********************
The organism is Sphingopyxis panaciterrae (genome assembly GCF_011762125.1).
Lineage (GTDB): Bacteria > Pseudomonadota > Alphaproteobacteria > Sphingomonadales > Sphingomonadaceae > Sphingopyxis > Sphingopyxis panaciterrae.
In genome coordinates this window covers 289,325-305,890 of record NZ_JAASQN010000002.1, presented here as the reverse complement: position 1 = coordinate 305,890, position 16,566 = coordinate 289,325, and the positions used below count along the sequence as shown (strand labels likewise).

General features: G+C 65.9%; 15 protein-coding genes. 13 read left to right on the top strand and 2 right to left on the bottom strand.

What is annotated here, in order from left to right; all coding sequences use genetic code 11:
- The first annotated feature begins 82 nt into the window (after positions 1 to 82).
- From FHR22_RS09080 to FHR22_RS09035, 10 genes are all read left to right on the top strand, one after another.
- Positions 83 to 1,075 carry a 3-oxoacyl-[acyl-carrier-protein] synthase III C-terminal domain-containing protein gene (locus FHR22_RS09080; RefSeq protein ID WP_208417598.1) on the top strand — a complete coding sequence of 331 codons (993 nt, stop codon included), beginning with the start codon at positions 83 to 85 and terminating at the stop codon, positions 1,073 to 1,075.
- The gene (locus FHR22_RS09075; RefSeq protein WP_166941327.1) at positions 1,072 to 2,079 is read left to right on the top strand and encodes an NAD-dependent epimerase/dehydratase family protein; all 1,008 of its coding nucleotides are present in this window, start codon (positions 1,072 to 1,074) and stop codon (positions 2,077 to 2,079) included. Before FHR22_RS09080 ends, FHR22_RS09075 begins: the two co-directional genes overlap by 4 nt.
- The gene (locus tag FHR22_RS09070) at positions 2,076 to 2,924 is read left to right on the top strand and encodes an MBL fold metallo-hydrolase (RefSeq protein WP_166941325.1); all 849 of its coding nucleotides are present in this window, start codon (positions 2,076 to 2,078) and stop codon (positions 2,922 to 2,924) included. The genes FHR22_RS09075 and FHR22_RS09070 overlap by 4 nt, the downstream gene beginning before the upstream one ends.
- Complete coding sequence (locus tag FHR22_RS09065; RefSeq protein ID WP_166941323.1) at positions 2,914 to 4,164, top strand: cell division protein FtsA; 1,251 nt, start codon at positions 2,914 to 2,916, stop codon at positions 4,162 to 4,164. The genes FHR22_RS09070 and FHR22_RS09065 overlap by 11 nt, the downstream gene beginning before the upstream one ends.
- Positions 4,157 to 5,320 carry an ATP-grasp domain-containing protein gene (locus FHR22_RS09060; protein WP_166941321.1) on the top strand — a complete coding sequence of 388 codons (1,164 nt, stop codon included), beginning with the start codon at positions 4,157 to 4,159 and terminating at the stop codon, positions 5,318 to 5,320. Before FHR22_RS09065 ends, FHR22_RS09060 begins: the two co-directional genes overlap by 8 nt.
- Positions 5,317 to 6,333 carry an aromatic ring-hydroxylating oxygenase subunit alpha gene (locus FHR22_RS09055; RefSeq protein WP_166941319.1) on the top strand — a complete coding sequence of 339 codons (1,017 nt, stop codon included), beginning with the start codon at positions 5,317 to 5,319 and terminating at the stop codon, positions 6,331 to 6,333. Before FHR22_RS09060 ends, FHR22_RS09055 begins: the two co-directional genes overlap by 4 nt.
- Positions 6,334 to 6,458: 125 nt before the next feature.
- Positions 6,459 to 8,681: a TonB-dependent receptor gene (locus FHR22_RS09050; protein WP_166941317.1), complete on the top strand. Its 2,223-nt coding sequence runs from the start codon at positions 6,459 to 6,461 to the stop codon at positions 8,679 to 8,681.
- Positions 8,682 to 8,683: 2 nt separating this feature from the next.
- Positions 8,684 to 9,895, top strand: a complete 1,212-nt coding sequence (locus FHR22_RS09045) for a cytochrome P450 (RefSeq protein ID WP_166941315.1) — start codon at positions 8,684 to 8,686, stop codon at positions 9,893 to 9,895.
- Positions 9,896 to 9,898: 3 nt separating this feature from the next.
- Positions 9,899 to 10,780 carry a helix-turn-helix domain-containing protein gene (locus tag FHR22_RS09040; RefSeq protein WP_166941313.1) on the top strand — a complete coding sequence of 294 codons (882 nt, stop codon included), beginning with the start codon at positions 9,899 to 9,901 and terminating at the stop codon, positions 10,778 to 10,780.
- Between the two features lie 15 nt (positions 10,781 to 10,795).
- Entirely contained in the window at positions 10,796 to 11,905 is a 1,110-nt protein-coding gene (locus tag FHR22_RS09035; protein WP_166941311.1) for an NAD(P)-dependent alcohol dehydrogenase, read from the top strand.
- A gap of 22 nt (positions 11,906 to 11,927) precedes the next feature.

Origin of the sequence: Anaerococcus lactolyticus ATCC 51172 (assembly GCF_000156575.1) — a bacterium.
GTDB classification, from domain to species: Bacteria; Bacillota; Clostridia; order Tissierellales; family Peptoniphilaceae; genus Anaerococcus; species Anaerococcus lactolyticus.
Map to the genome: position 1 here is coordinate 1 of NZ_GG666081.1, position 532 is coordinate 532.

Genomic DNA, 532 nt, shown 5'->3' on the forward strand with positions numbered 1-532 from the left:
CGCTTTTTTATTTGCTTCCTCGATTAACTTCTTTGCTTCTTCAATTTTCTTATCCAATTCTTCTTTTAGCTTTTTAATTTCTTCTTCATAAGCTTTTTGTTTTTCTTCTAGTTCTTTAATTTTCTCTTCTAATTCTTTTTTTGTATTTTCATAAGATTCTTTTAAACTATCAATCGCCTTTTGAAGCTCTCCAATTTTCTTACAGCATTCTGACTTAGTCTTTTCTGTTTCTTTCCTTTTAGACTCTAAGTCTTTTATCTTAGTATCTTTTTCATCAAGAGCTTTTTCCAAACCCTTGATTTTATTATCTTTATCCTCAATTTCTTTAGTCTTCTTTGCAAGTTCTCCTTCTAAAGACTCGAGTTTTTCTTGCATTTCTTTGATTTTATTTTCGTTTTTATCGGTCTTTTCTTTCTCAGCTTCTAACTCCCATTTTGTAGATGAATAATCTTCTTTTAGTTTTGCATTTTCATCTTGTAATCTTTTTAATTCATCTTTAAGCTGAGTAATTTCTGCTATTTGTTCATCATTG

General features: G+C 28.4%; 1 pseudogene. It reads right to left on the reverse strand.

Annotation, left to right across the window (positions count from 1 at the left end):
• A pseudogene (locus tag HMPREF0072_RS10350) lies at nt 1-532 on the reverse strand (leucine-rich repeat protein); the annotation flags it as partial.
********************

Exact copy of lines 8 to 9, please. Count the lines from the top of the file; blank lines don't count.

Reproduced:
- Positions 83 to 1,075 carry a 3-oxoacyl-[acyl-carrier-protein] synthase III C-terminal domain-containing protein gene (locus FHR22_RS09080; RefSeq protein ID WP_208417598.1) on the top strand — a complete coding sequence of 331 codons (993 nt, stop codon included), beginning with the start codon at positions 83 to 85 and terminating at the stop codon, positions 1,073 to 1,075.
- The gene (locus FHR22_RS09075; RefSeq protein WP_166941327.1) at positions 1,072 to 2,079 is read left to right on the top strand and encodes an NAD-dependent epimerase/dehydratase family protein; all 1,008 of its coding nucleotides are present in this window, start codon (positions 1,072 to 1,074) and stop codon (positions 2,077 to 2,079) included. Before FHR22_RS09080 ends, FHR22_RS09075 begins: the two co-directional genes overlap by 4 nt.